Carson Yeung cuts back on Birmingham City players' wages
He may be involved in a HK$721 million money-laundering trial, but when it comes to his greatest passion, Carson Yeung Ka-sing is cutting back drastically.
The boss of Birmingham City football club has been replacing some his most talented and expensive footballers with cheaper ones in a bid to ease the club's financial plight.
This emerged yesterday as Yeung chaired the annual general meeting of Birmingham International Holdings in the Gold Coast Hotel at Tuen Mun. His high-profile court case was suspended for the day because of the meeting and will resume on Monday.
Yeung did not take any questions from the media after the meeting. But Peter Pannu, the company's managing director, revealed that the club had offloaded five senior players earning more than £50,000 (HK$600,000) a week. Seven younger ones earning less than £5,000 would join within a week, he said.
Pannu said the club had been unable to adjust the salaries of the senior players after it was relegated from Premiership to Championship league in 2011, "so we let most of them go".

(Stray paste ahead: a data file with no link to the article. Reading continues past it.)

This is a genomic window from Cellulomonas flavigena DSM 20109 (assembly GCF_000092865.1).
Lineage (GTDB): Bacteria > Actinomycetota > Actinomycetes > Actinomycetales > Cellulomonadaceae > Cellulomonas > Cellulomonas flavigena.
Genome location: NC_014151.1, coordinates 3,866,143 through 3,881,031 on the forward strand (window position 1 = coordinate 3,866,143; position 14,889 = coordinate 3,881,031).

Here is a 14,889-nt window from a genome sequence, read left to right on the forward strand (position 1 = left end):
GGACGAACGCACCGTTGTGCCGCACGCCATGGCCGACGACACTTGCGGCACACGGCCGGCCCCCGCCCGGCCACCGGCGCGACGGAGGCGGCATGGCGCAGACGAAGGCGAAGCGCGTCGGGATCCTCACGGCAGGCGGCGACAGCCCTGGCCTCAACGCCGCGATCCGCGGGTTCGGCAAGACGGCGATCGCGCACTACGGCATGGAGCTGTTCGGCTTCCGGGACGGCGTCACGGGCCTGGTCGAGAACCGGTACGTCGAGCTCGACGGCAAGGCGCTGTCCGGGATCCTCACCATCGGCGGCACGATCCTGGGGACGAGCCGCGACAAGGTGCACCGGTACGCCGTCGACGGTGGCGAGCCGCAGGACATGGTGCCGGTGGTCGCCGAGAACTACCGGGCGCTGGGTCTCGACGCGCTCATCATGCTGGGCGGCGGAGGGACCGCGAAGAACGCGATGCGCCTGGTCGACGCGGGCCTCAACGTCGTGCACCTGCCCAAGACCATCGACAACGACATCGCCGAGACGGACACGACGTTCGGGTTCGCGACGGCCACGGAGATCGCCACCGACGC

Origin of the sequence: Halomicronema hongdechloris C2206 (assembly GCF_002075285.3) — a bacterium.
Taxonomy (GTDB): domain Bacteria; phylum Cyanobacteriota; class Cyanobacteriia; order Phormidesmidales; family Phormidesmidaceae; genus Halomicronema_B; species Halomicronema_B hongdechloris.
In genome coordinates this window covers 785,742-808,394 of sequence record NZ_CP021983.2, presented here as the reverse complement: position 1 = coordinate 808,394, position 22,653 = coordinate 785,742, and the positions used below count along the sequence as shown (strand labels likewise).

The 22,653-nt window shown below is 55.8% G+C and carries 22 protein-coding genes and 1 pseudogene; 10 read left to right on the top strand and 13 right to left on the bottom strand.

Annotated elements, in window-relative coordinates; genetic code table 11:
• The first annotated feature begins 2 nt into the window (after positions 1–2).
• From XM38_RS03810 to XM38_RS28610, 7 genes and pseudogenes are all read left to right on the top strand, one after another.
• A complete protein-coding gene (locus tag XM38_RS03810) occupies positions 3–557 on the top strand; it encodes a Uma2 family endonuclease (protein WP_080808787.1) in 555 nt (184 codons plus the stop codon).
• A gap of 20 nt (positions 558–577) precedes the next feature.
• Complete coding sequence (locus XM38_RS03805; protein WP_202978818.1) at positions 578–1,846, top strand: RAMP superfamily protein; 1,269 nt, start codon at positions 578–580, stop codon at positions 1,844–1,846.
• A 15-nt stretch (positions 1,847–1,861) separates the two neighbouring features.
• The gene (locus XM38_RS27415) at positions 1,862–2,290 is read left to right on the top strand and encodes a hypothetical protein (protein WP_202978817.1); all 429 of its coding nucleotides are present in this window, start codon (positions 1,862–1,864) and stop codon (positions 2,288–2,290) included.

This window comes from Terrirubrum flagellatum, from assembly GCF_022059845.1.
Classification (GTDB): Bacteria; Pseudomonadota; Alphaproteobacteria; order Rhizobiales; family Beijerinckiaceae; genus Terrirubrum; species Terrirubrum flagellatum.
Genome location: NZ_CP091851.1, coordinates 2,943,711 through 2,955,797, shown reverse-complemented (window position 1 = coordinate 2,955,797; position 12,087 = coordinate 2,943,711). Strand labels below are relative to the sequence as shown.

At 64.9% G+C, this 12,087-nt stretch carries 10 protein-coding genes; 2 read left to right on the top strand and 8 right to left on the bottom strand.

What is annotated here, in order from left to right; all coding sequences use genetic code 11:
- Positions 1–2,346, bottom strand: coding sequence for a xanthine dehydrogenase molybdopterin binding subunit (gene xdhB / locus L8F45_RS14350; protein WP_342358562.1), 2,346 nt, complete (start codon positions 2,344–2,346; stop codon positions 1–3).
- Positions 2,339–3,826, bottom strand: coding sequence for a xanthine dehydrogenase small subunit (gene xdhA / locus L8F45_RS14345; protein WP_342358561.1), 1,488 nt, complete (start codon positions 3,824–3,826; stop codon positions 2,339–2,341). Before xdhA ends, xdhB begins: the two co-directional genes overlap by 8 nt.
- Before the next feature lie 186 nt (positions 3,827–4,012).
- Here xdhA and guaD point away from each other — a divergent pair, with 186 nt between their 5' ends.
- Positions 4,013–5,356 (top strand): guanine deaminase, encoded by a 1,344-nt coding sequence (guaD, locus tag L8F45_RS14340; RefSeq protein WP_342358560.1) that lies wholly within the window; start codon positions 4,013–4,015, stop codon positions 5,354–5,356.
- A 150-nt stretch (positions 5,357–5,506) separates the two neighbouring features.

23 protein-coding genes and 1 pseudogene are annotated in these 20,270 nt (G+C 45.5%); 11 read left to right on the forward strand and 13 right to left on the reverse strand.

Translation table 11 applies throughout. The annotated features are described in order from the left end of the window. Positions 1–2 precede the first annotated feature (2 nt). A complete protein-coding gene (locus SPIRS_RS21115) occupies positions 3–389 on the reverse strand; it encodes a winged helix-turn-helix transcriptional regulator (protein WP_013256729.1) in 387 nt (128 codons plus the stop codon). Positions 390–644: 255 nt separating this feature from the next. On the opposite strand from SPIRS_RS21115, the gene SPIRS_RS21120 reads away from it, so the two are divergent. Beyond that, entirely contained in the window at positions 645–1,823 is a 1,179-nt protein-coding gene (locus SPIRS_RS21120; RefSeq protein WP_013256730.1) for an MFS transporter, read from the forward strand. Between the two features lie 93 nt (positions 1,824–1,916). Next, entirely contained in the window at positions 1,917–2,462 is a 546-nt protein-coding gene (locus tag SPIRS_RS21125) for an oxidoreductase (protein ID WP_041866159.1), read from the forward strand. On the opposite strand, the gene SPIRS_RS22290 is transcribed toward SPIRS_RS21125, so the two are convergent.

He said the company had decided to build up a team of young players. "We will gradually let go older footballers who have a higher weekly wage and do not meet our [policy] directions," he said. "We will try to get footballers that can minimise our costs."
Pannu added that the club wanted to offload two more senior players to help balance the books, but he was confident the company could resume trading its shares again this year after recovering from business losses suffered in the past two years.
He said the club was also talking with two or three potential buyers, but a decision had yet to be reached.
Yeung, a hairdresser turned tycoon who was little known before his emergence in English soccer, took over Birmingham City in 2009 for £81 million. The company suspended its trading of shares and was relegated from Premiership to Championship shortly after Yeung was charged with money-laundering in 2011.
He is being tried over five counts of money laundering totalling HK$721 million. The alleged incidents took place from January 2001 to December 2007, before he became the boss of the football club. He denies the charges.